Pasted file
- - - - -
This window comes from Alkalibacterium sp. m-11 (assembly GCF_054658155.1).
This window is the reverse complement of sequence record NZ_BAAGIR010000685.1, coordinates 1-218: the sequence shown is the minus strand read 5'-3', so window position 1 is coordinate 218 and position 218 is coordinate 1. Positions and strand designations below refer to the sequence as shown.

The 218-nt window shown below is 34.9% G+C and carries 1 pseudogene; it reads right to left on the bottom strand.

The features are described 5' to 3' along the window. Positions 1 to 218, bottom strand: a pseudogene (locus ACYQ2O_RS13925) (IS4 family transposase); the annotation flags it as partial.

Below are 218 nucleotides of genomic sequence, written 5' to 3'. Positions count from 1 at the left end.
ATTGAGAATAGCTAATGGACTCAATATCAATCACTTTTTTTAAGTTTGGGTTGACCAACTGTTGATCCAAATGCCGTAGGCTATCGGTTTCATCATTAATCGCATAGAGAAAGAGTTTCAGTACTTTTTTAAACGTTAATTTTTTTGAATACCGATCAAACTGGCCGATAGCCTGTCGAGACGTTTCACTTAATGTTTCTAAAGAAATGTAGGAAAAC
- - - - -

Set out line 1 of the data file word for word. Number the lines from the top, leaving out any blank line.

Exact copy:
This window comes from Alkalibacterium sp. m-11 (assembly GCF_054658155.1).